By K. Lampley
In this precise quantity, Lampley analyzes the theology of Nat Turner's violent slave uprising in juxtaposition with outdated testomony perspectives of prophetic violence and Jesus' politics of violence within the New testomony and in attention of the historical past of Christian violence and the violence embedded in conventional Christian theology.
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Additional resources for A Theological Account of Nat Turner: Christianity, Violence, and Theology
In the case of Nat Turner, it can be argued that violence was necessary and inevitable to break the stranglehold of the peculiar institution. The bloody US Civil War, brother killing brother, illustrated the entrenched, intractable white Southern consciousness on black slavery. The South was unwilling to give up its slaves without a fight. Turner’s revolutionary actions simply anticipated this impending and necessarily violent struggle. Of course, Harriet Tubman (1820–1913 CE), a black female slave, chose a different path to freedom.
Surrounded by white Christian slave-masters and personally devoted to his own religious faith, Turner faced the inevitable question of the compatibility of slavery and Christianity. Turner witnessed firsthand the hypocrisy of white antebellum religion. In response, Turner developed an early black theology diametrically opposed to the position of his white slave-masters. Nat Turner’s religious, spiritual, and theological affirmations and assertions would guide his revolutionary actions. Southampton County, Virginia In 1831, Southampton County was a tidewater county located in the southeastern corner of Virginia in the “Black Belt,” 600 square miles 26 A Theological Account of Nat Turner between Sussex County and the North Carolina border, 150 miles south of Washington, DC.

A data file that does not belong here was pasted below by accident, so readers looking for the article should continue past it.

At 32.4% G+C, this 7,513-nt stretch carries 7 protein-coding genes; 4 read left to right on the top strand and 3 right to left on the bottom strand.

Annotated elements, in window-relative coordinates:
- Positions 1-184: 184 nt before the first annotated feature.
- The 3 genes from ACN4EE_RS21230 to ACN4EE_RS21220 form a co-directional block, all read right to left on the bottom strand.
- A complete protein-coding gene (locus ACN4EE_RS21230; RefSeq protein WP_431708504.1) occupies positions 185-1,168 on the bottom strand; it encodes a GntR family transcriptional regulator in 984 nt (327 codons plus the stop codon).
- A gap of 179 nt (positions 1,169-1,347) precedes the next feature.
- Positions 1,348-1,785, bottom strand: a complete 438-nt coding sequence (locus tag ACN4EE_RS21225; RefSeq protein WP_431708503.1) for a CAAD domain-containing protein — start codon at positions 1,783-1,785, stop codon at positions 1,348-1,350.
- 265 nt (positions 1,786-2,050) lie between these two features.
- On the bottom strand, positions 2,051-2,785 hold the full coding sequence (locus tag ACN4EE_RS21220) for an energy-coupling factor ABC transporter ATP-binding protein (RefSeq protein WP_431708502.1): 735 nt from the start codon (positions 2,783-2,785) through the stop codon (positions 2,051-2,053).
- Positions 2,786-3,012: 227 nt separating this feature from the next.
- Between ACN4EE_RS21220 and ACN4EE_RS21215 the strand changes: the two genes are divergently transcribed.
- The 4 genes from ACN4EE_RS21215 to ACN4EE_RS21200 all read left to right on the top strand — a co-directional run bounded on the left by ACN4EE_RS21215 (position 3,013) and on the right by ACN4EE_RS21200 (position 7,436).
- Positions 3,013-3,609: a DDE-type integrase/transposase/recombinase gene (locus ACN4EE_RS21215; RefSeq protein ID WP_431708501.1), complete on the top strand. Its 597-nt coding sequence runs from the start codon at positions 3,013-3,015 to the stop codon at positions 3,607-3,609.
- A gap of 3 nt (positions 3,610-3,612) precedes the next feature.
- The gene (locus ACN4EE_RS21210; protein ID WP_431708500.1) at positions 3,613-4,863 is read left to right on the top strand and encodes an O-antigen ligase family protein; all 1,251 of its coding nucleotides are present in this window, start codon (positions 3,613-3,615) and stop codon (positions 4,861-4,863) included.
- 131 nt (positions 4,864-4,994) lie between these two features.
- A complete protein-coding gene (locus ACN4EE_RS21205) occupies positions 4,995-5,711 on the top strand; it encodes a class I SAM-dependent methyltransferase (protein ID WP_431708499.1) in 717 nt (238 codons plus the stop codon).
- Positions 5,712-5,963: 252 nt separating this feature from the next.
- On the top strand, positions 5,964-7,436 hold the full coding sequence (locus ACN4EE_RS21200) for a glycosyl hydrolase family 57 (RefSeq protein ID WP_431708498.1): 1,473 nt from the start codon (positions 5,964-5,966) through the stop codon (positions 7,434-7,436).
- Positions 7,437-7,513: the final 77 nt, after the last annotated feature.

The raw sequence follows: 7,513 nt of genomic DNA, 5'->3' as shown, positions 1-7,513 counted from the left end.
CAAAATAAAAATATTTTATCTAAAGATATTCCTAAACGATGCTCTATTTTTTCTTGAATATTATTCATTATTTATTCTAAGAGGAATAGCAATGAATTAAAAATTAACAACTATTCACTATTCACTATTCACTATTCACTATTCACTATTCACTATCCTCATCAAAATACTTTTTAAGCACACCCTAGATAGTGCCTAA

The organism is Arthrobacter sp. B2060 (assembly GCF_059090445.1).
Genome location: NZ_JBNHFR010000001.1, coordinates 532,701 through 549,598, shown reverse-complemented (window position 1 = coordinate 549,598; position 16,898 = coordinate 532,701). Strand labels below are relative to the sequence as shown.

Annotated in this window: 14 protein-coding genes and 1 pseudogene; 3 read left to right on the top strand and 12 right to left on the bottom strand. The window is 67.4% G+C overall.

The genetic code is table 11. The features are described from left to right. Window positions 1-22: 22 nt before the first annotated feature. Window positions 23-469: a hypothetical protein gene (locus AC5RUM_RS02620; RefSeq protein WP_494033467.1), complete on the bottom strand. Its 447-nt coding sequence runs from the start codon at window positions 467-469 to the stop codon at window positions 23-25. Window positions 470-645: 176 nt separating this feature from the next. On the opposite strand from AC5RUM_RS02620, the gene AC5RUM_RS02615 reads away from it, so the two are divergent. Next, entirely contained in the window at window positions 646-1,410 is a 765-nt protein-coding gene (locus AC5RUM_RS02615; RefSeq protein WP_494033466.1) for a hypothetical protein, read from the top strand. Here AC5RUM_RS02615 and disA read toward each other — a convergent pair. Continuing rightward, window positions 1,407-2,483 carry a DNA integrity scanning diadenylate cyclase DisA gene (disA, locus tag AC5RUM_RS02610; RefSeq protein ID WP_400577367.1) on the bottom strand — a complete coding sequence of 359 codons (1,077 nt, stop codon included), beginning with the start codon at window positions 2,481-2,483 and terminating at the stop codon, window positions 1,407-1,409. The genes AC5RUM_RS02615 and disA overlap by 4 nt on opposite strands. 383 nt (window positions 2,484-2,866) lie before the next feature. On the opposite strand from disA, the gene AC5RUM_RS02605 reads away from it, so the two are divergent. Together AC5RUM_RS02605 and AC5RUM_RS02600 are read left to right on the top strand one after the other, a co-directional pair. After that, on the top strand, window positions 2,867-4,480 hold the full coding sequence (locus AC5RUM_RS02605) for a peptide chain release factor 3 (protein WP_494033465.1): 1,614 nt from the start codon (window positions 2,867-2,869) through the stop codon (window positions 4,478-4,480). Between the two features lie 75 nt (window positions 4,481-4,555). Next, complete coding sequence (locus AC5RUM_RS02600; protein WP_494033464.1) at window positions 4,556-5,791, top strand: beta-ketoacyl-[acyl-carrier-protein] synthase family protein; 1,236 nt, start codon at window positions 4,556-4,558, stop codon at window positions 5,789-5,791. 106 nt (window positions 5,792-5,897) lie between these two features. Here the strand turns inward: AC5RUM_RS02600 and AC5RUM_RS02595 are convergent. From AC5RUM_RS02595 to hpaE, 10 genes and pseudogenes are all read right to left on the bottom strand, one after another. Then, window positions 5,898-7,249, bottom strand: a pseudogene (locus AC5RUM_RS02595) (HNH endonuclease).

At the end, Turner realized that he couldn’t let go of his childhood longing and commitment to God. 6 In describing Turner’s resoluteness at the end, James A. ’”7 Thus, Turner identified his plight with that of the suffering Christ. Doubt and fear did not enter into Turner’s conscience at the end. He believed that God was with him always. His supposed failure and defeat did not sway him from faith and belief in God. Lack of visible success did not determine his understanding of the rebellion or God’s deliverance.
A Theological Account of Nat Turner: Christianity, Violence, and Theology by K. Lampley